“California Gov. Jerry Brown likes to proclaim the virtues of democracy. But when it comes to ballot initiatives, the Democrat would rather voters have only one choice: Jerry Brown's.
Mr. Brown last year proposed a ballot initiative that would "temporarily" raise the state sales tax by half percentage point and income taxes on those earning more than $250,000 by one percentage point, to 10.3%. Individuals with more than $500,000 in income would pay a top rate of 11.3%. The governor has earmarked most of the projected $7 billion or so in additional revenue for K-12 schools, which explains why the California Teachers Association has thrown its support behind him.
The California Nurses Association, however, isn't set to get a cut of the revenue and is miffed. After all, the CNA helped to bankroll the labor campaign against Republican gubernatorial candidate Meg Whitman in 2010. The California Federation of Teachers (not to be confused with the much larger California Teachers Association) is also none too pleased because the governor's proposal doesn't set aside much money for public colleges, which the CFT represents. They also don't like that the initiative's sales tax component would hit poor and middle income members. The CFT and nurses' union thus are partnering to promote their own tax initiative, which would raise rates on millionaires by 3% and those earning more than $2 million by 5%. Their ballot measure would reserve a quarter of new revenues for public colleges and a quarter for children and senior services (e.g., health care). K-12 schools would get about a third.
Complicating matters further is the wealthy civil rights attorney Molly Munger who doesn't trust that either initiative will send enough money back to the classrooms. So she's financing a ballot measure that would raise rates on all earners, be indexed progressively, and mandate that all new revenues be spent in the classroom -- not on administration or increased benefits and salaries. Polls, however, show little public support for broad-based income-tax hikes, and the unions are loathe to support any measure that could limit future pay and benefit increases.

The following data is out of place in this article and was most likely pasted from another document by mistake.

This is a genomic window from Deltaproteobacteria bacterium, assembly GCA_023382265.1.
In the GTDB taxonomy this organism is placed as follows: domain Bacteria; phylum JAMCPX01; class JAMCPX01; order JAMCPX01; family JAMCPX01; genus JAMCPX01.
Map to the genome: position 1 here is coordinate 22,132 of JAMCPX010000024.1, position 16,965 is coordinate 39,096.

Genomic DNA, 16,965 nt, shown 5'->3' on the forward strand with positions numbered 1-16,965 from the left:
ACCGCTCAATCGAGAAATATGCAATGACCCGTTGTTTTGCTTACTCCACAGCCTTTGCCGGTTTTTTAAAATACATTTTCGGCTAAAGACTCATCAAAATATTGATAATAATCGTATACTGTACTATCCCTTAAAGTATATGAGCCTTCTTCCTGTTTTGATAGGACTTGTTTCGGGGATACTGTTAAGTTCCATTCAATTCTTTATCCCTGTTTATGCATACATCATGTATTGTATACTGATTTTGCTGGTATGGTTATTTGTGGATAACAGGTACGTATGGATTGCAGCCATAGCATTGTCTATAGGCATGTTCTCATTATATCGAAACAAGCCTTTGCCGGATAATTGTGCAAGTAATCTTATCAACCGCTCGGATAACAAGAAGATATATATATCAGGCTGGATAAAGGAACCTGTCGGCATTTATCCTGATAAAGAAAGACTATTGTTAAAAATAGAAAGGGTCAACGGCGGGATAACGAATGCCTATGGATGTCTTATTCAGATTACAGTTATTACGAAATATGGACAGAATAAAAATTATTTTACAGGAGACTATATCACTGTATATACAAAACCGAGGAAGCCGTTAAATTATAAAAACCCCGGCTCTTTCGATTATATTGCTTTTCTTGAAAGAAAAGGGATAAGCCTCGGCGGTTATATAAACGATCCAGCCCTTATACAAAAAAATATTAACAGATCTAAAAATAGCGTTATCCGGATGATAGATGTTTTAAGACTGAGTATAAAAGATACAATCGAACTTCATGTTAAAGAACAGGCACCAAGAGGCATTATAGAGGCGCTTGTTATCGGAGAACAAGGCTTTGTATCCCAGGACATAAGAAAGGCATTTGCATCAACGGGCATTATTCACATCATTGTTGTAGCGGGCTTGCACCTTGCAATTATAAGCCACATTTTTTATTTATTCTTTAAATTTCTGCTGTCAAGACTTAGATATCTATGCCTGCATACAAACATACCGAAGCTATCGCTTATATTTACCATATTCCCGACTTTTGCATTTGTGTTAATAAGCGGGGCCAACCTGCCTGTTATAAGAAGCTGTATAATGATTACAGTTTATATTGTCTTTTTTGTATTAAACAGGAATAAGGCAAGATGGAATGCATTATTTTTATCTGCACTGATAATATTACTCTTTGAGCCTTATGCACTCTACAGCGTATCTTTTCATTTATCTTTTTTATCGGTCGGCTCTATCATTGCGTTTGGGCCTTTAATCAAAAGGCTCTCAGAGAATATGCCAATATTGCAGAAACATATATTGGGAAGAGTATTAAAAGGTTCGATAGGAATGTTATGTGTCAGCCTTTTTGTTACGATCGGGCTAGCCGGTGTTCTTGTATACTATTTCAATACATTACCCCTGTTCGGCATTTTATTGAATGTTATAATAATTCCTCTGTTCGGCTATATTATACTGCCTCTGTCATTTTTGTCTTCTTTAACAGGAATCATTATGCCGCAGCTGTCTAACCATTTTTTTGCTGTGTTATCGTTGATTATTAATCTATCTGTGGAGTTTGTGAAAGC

Mr. Brown has been urging Ms. Munger and the unions to suspend their initiative campaigns because he fears that the multiplicity of tax initiatives might kill Democrats' shot at getting any passed. In the past voters have reacted to competing initiatives, such as the five tax measures on the 2006 ballot, by knocking them all down. However, Ms. Munger isn't backing down and the other two unions think Mr. Brown should be the one to call it quits. The nurses and CFT were out en force at last weekend's California Democratic Party convention pitching their "millionaires' tax" to the party's rank and file.
The fact that the governor can't rally Democrats around his tax initiative is a testament to just how little political capital he holds and how much the public unions control the party. Even so, divisions among the public unions over how taxpayer dollars should be spent are emerging and threatening to undermine the solidarity that has made them so formidable. Perhaps they, too, are finally realizing that there's only so much money to go around.”
-- Allysia Finley, California's Competing Ballot Initiatives, Political Diary, The Wall Street Journal, 02/14/2012